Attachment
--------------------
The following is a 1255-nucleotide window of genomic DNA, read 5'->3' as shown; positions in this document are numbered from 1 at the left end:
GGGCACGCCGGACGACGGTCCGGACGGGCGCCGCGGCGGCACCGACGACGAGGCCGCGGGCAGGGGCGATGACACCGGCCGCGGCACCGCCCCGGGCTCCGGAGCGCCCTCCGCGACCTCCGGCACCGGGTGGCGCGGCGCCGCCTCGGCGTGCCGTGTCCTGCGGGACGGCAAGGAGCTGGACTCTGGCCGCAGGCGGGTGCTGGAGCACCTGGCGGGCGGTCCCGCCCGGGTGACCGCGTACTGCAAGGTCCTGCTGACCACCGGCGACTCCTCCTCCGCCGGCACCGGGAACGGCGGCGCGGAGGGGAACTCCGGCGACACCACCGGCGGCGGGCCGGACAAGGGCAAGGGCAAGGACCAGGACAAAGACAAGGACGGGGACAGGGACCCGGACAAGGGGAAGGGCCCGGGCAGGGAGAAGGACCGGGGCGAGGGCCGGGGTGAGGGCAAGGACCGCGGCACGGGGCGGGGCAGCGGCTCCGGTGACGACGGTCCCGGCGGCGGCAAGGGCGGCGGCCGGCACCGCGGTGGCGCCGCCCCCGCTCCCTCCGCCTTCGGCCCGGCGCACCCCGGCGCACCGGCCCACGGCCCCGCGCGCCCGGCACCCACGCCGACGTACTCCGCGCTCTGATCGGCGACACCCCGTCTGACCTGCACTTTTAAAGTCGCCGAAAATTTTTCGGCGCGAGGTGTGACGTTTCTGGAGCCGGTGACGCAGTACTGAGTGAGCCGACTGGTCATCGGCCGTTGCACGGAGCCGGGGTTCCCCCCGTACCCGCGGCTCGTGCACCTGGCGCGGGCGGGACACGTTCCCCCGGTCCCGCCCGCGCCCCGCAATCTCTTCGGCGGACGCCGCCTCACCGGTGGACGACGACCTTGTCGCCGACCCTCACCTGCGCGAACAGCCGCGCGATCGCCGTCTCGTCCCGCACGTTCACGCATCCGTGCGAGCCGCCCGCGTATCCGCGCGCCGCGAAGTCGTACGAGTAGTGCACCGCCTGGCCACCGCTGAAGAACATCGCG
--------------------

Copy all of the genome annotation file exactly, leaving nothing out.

The following is a 1255-nucleotide window of genomic DNA, read 5'->3' as shown; positions in this document are numbered from 1 at the left end:
GGGCACGCCGGACGACGGTCCGGACGGGCGCCGCGGCGGCACCGACGACGAGGCCGCGGGCAGGGGCGATGACACCGGCCGCGGCACCGCCCCGGGCTCCGGAGCGCCCTCCGCGACCTCCGGCACCGGGTGGCGCGGCGCCGCCTCGGCGTGCCGTGTCCTGCGGGACGGCAAGGAGCTGGACTCTGGCCGCAGGCGGGTGCTGGAGCACCTGGCGGGCGGTCCCGCCCGGGTGACCGCGTACTGCAAGGTCCTGCTGACCACCGGCGACTCCTCCTCCGCCGGCACCGGGAACGGCGGCGCGGAGGGGAACTCCGGCGACACCACCGGCGGCGGGCCGGACAAGGGCAAGGGCAAGGACCAGGACAAAGACAAGGACGGGGACAGGGACCCGGACAAGGGGAAGGGCCCGGGCAGGGAGAAGGACCGGGGCGAGGGCCGGGGTGAGGGCAAGGACCGCGGCACGGGGCGGGGCAGCGGCTCCGGTGACGACGGTCCCGGCGGCGGCAAGGGCGGCGGCCGGCACCGCGGTGGCGCCGCCCCCGCTCCCTCCGCCTTCGGCCCGGCGCACCCCGGCGCACCGGCCCACGGCCCCGCGCGCCCGGCACCCACGCCGACGTACTCCGCGCTCTGATCGGCGACACCCCGTCTGACCTGCACTTTTAAAGTCGCCGAAAATTTTTCGGCGCGAGGTGTGACGTTTCTGGAGCCGGTGACGCAGTACTGAGTGAGCCGACTGGTCATCGGCCGTTGCACGGAGCCGGGGTTCCCCCCGTACCCGCGGCTCGTGCACCTGGCGCGGGCGGGACACGTTCCCCCGGTCCCGCCCGCGCCCCGCAATCTCTTCGGCGGACGCCGCCTCACCGGTGGACGACGACCTTGTCGCCGACCCTCACCTGCGCGAACAGCCGCGCGATCGCCGTCTCGTCCCGCACGTTCACGCATCCGTGCGAGCCGCCCGCGTATCCGCGCGCCGCGAAGTCGTACGAGTAGTGCACCGCCTGGCCACCGCTGAAGAACATCGCG